The kids are back in school and the first cool chill has descended on the Valley. Before it gets too chilly and our thoughts turn to pumpkin carving, apple picking, hot cocoa, and fireplaces, here are a few ideas to enjoy some outdoor activities before the real cold hits!
This wheelchair-inclusive playground in Harrisonburg features a rock, rainbow arches, shade structures, roadway, hammock swing, draw wall, pavilion, and family comfort stations that are fully accessible. The Liberty Swing allows children in wheelchairs the opportunity to experience the joy of having a swing in the park. The playground is open from 8:00am to dusk, weather permitting. The park will remain open year round unless the temperature is 32 degrees or below, or the ground is frozen.
The Supporting Therapeutic Access to Recreation, STAR Trail at Woodrow Wilson Rehab Center in Fishersville, Virginia welcomes visitors daily, free of charge, from dawn to dusk. The half-mile wheelchair accessible crushed stone trail enters a white pine forest above the picnic shelter and crosses the lake onto an island with a bridge continuing the trail around the lake. Benches are located along the trail.
Breath-taking scenery and abundant recreational opportunities make the Blue Ridge Parkway one of the most popular components of the National Park System. “America’s Favorite Drive” winds its way 469 miles through mountain meadows and past seemingly endless vistas. Split-rail fences, old farmsteads and historic structures complement spectacular views of distant mountains and neighboring valleys.
These two national forests stretch from one end of Virginia to the other, as well as extending into West Virginia, along the legendary Appalachians. Virtually every type of outdoor recreation activity you can imagine is available. In addition to hiking, fishing, mountain bicycling and camping, don’t forget hawk watching, cross-country skiing, horseback riding, nature photography, and orienteering.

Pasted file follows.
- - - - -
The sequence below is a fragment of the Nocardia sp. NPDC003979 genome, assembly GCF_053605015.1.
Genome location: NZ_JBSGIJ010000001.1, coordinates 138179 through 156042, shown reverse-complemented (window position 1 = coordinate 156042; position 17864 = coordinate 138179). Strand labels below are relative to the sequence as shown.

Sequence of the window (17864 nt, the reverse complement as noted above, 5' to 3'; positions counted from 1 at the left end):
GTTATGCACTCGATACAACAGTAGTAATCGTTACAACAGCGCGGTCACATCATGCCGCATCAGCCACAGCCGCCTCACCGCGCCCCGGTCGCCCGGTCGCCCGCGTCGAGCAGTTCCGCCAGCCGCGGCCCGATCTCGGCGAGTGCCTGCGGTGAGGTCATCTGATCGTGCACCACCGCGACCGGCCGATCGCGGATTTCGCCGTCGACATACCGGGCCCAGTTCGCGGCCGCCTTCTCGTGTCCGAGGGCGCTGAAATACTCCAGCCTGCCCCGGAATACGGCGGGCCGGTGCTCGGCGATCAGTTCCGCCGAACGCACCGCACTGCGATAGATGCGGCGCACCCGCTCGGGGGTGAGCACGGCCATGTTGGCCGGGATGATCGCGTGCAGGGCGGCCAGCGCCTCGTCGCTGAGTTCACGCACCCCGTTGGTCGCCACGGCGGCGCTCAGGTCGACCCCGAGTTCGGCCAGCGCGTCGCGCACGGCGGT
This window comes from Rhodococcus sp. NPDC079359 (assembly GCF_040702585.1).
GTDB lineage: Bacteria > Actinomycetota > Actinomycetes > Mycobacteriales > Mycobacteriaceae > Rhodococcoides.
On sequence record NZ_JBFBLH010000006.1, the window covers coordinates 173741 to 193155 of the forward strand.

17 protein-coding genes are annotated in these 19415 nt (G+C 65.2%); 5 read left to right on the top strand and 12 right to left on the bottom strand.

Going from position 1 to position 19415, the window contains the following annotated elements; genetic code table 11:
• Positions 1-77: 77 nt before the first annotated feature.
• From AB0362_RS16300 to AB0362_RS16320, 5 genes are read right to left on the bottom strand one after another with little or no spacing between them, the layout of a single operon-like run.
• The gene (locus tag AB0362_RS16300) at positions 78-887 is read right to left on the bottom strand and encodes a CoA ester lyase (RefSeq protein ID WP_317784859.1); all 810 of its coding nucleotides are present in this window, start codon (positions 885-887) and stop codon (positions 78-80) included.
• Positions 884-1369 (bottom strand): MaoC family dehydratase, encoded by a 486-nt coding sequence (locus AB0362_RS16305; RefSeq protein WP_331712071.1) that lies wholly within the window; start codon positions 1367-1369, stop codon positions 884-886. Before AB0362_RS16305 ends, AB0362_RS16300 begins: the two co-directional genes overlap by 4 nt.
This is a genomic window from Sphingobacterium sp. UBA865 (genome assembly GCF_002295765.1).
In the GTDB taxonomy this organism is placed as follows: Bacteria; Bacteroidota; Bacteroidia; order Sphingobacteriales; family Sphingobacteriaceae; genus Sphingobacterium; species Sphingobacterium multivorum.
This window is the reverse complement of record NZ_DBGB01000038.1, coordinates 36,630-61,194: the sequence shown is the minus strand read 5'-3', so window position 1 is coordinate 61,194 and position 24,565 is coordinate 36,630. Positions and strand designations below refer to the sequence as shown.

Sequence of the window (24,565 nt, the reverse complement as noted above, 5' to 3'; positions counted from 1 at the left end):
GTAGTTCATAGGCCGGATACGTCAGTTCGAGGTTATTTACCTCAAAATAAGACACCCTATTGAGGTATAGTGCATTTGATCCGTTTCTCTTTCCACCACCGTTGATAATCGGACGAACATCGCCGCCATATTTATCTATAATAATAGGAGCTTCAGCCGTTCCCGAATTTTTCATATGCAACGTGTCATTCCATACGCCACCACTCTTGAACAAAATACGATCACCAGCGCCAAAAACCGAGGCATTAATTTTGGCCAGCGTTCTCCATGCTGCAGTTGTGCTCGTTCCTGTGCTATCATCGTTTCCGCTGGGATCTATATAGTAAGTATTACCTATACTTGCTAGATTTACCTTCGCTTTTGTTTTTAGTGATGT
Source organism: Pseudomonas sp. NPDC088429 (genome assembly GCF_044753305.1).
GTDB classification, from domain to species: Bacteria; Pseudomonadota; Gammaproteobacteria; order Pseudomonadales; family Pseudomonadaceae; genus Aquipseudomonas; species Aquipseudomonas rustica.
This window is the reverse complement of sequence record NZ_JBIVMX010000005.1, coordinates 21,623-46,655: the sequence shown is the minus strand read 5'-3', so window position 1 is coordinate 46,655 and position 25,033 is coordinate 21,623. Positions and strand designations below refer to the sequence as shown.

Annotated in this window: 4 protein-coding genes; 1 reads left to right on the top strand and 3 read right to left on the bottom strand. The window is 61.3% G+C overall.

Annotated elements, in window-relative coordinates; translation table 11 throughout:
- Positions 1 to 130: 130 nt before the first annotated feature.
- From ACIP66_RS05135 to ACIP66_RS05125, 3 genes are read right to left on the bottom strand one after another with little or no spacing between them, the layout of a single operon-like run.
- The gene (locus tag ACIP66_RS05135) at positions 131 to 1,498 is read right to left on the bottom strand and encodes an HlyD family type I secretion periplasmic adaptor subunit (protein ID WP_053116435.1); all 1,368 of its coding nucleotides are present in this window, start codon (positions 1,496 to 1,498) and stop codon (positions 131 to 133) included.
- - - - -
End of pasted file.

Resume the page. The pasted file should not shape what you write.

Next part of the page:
Ramsey’s Draft Wilderness in the George Washington National Forest is one of the largest tracts of virgin forest left in the eastern United States. Among the variety of plants you may see are some virgin hardwoods and hemlocks standing in the upper elevations and a more typical Appalachian forest of tulip poplar, red oak, and basswood. Keep your eyes peeled for deer, bear, and the many smaller mammals that inhabit the woods of central Virginia.
Staunton’s Frontier Culture Museum features four working farms and a blacksmith’s forge. Reenactors help create a living illustration of life in Europe before immigration to America at a 1700’s German farm, 1700’s Scotch-Irish farm, a late 1600’s English farm, and the American farm of the Shenandoah Valley in 1840-1860.
Luray Zoo is home to over 250 animals, and is the only true rescue zoo in Virginia! The Zoo receives animals that are retired zoo animals, unwanted pets, confiscations, and abused animals. The 3+ acre facility offers one of the largest venomous snake collections on the east coast, outside exhibits, as well as a petting zoo.
The Crabtree Falls Trail features a series of five cascades and a number of smaller ones that fall a total distance of 1,200 feet. The trail provides views of the falls from overlooks constructed to accent the beauty of the valley. The first overlook is just 700 feet from the lower parking lot and for those not afraid of a pretty steep hike, Crabtree Meadows offers an amazing vista where the trail ends and the Appalachian Trail begins.
What are some of your favorite places to visit in the Valley?